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 advanced productivity theory by adding human capital to the understanding of interest rates. He explored the willingness (or lack thereof) of individuals to give up their present income for a future income, which may be significantly greater, as an important factor in the decision to invest. John Maynard KeynesKeynes, John Maynard, Baron Keynes of Tilton
, 1883–1946, English economist and monetary expert, studied at Eton and Cambridge. Early Career and Critique of Versailles
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 took a much different approach, arguing that interest rates were a sort of reward for giving up liquidity, and varying interest rates were the significant force in a decision to invest. This new model was fundamental to the understanding of fluctuating interest rates, stepping beyond the focus of classical economics on equilibrium rates.

In recent years, the problem of inflation has been the paramount issue for interest theory. In the United States, the individual states are responsible for setting a legal rate at which debts may be assessed if they have come due and remain unpaid, and for setting the maximum rate allowed in a contract. In 1981, when rates soared to record highs, many legislatures increased or abolished such maximum rates in order to attract lending and credit card businesses and the potential employment they could offer residents. In Great Britain legal interest rates are not fixed by the government, but courts can determine whether a given rate is injurious.

High interest rates can dampen the economy by making it more difficult for consumers, businesses, and home buyers to secure loans, as happened in 1981 when the prime rate—the rate that banks charge their best customers—climbed past 20%. Economists differed over the causes of such extraordinary rates, but inflationary expectations, federal budget deficits, and the restrictive monetary policies of the Federal Reserve SystemFederal Reserve System,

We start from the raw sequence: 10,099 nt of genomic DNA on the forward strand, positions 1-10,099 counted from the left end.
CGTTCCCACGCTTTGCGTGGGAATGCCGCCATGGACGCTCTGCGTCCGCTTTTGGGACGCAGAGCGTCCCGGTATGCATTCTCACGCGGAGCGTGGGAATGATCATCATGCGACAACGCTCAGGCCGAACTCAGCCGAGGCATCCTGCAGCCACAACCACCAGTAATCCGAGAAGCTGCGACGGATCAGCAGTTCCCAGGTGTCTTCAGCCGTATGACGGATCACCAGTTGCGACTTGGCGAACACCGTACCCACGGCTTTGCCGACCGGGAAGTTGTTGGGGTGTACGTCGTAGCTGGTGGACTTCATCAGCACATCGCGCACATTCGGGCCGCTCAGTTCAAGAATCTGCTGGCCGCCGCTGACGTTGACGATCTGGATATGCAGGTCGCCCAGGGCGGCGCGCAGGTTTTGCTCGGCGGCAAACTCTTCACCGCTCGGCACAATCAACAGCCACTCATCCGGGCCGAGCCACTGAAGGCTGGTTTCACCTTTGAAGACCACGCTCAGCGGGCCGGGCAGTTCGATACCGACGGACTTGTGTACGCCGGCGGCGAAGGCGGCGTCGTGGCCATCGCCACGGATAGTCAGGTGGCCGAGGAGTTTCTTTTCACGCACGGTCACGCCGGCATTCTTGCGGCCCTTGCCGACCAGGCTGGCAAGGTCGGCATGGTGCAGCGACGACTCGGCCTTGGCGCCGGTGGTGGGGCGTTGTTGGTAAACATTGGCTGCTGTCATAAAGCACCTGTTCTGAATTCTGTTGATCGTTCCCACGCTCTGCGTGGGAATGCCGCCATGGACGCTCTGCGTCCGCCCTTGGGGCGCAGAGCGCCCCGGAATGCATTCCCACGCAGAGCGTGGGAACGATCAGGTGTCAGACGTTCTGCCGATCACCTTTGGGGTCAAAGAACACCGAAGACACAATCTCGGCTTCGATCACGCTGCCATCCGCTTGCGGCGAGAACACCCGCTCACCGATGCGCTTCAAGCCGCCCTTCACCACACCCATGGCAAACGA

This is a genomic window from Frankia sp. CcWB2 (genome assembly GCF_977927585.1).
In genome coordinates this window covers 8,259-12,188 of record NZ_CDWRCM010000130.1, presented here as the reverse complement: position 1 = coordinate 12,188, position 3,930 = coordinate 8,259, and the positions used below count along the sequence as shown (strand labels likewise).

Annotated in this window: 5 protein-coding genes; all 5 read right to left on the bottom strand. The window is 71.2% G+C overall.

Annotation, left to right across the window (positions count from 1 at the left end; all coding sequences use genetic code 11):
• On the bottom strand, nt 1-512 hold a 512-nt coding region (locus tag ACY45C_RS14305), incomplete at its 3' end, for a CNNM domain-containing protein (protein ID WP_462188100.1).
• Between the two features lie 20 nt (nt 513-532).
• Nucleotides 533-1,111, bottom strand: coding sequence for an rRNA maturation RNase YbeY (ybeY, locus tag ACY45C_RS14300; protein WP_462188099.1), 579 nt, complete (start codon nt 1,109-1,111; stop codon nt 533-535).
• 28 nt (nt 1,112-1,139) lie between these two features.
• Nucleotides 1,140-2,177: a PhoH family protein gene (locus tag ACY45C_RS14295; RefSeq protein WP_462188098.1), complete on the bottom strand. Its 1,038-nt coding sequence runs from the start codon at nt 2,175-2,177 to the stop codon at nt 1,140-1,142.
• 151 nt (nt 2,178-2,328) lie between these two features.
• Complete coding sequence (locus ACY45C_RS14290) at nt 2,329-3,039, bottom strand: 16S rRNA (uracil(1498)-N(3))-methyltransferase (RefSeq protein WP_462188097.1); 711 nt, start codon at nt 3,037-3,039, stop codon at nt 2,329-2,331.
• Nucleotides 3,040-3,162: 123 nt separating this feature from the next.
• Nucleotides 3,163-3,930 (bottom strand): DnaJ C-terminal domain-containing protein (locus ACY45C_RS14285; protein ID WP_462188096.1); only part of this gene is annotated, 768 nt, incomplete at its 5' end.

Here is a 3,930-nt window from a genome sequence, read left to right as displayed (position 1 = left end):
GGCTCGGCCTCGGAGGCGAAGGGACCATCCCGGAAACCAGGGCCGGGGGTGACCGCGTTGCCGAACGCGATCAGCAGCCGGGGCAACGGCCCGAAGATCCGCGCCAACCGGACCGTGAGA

central banking system of the United States. Established in 1913, it began to operate in Nov., 1914. Its setup, although somewhat altered since its establishment, particularly by the Banking Act of 1935, has remained substantially the same.
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 were important factors. Interest rates fell in the latter half of the 1980s and stayed low into the 2000s.

In 2001–3, during recession and subsequent slow growth, the Federal Reserve lowered its short-term rates to levels (as low as 1%) not seen since the 1960s and late 1950s, but the low rates produced the desired economic growth only gradually. In mid-2004 the Federal Reserve began steadily raising rates until mid-2006, when the short-term rate reached 5.25%. When problems with some securitized mortgages cascaded through the economy, making obtaining loans and credit increasingly difficult and expensive and driving the economy into recession, the Federal Reserve again dramatically lowered its target short-term interest rate, to 0.25%, from Sept., 2007 to Dec., 2008. It held the target rate there as the economy slowly recovered until Dec., 2015, when it raised the rate to 0.5%, and it was another year before it raised the rate to 0.75%.


See D. Dewey, Modern Capital Theory (1965); D. Patinkin, Money, Interest, and Prices (1989); C. Rogers, Money, Interest and Capital (1989).